Using color spaces in ATTiny13a for WS2811


    And again I welcome, Habr!

    My new idea is about using color spaces in microcontrollers.
    The fact that my news will not seem to someone like that, I will not be surprised at all.
    However, I propose a method and its implementation, similar to which I have not seen.

    A little introduction, how it all began. Most recently, the year ended and I inherited from it about 300 ws2811 LEDs. For some reason, my hands never reached them, but after the celebration of the New Year, I noticed with my relatives that my aunt had a small souvenir Christmas tree made of glass, which she loves. But this time she did not sparkle at all and did not sparkle for a very banal reason ... the batteries were dead. Remembering about his set of LEDs, he promised to make a small garland for this Christmas tree in order to eliminate these shortcomings once and for all and make another person close to me even a little happier.

    Development revolves in the head, gradually accelerating, sometimes turning into a whirlwind of thoughts, but until these days it has not budged. It stopped that all those ideas that related to the effects program and their switching seemed very cumbersome and terribly uncomfortable in my head when I implemented them in the RGB color space, and besides, I couldn’t decide which controller to use because of this. But thanks to my little experience as a designer, I also have knowledge of other spaces, which prompted me to think about HSL and HSV. There was no point in inventing a new one, it was completely necessary to implement it, just search ... but I still could not find it. No, of course I found many interesting solutions, and many of them were yours, presented right here on Habré, and for which I am infinitely grateful to all of you, you have given food to the mind.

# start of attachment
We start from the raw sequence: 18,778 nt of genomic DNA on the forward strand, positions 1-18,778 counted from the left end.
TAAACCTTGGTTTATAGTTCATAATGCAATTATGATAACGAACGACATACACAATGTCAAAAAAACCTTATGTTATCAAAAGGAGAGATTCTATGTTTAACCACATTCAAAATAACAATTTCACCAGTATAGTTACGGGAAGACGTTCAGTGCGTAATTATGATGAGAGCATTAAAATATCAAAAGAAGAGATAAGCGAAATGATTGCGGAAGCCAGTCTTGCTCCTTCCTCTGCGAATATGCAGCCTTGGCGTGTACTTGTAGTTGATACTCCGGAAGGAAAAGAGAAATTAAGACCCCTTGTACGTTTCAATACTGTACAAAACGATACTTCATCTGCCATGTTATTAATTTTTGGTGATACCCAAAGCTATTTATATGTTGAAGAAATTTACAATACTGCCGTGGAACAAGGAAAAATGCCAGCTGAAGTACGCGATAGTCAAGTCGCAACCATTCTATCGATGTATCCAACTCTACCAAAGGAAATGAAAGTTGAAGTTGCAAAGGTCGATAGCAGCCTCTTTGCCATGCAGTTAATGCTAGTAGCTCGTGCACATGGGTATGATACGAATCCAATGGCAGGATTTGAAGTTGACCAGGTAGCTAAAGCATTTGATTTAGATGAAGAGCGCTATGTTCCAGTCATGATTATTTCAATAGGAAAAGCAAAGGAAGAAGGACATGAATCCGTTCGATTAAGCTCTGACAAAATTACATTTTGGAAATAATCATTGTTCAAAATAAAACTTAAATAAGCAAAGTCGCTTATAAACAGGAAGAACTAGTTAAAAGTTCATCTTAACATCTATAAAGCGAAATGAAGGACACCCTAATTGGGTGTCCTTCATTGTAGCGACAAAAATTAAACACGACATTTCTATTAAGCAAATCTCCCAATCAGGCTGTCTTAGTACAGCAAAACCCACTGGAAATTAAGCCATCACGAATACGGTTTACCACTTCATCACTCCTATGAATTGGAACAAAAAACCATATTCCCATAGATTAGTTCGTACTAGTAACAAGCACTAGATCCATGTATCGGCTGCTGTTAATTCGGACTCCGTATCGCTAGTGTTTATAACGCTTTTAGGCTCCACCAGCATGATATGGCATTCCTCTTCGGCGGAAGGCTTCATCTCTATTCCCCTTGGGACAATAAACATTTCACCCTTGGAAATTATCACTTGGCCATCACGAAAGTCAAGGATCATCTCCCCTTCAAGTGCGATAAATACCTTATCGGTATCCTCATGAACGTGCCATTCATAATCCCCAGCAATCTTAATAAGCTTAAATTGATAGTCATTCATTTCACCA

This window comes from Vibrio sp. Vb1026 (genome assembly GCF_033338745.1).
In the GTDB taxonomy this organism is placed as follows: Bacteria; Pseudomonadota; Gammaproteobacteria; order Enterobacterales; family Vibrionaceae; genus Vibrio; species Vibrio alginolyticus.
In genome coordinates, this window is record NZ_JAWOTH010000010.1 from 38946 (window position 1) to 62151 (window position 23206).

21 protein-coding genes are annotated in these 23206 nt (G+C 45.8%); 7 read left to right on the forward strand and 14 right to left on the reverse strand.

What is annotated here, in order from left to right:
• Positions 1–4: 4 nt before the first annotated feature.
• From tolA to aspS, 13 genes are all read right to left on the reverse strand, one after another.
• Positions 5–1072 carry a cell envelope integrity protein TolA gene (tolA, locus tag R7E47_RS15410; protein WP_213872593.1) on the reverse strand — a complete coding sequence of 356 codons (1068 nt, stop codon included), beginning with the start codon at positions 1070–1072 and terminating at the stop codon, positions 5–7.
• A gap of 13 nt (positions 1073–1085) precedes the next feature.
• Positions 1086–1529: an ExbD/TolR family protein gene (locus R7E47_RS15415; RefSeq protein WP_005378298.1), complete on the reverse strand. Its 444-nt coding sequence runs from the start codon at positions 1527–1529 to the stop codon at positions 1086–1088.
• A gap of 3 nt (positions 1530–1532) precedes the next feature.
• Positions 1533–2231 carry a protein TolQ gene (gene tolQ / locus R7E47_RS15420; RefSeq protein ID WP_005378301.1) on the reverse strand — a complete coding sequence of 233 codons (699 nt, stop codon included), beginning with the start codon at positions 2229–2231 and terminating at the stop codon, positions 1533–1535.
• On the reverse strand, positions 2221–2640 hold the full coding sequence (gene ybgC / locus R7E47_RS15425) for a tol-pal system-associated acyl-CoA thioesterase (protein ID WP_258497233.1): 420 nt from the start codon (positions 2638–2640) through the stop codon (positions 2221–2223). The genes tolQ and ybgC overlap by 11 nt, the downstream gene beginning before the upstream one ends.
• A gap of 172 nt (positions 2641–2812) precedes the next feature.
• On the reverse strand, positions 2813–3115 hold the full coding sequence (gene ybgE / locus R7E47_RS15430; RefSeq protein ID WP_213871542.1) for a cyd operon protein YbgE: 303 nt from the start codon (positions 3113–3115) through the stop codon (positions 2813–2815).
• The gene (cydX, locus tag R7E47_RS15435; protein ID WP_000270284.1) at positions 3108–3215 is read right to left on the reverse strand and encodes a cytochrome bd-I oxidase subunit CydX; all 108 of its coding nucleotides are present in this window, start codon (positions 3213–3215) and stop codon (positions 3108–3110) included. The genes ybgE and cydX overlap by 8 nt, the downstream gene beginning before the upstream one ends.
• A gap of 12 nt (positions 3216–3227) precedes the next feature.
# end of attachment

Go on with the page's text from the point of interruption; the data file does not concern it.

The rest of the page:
As a result, it was decided to dwell on HSL, excluding one S (Saturation) component from it, leaving it constant (since this is an extra parameter in the CDM implementation), and the controller decided to use ATMega8U.

    Having sketched the code and tested the firmware, I realized that something was missing. And there wasn’t enough for me a little discrepancy with the real.
    Every hunter wants to know ... And again I return to this question, and again I realize that there is none ...
    There is no orange color in nature, anyway, it's just a shade.

    This was the root and core of my idea, thanks to which I completely rewrote the code and came up with a method for using a compact description of the color space, and this is no longer HSL, HSV and not RGB, because I expanded the range of orange and moved it to a separate spatial sector.

    Now only in essence

    The space can be represented as the surface of the cylinder if it is closed, with the basic colors located at angles offset by 60 degrees, between which is filled with gradient transitions from one basic color to another:


    Where is the height of the cylinder, which is also a component of the gradient of shades .
    The same space is represented by a rectangle with the sides “A x B”, where “A” is the angle defining the base color and its hue, and “B” is the brightness, if the space is not closed or turned out of the cylinder.

    For the task, I decided to use a square with a side of 256 x 256, thereby keeping within the byte type, where for the angle, the values ​​vary within 0..255 (bytes), and the brightness: -127..127 (signed byte), thanks this got the opportunity to use 8 basic colors and 32 gradations of shades for each.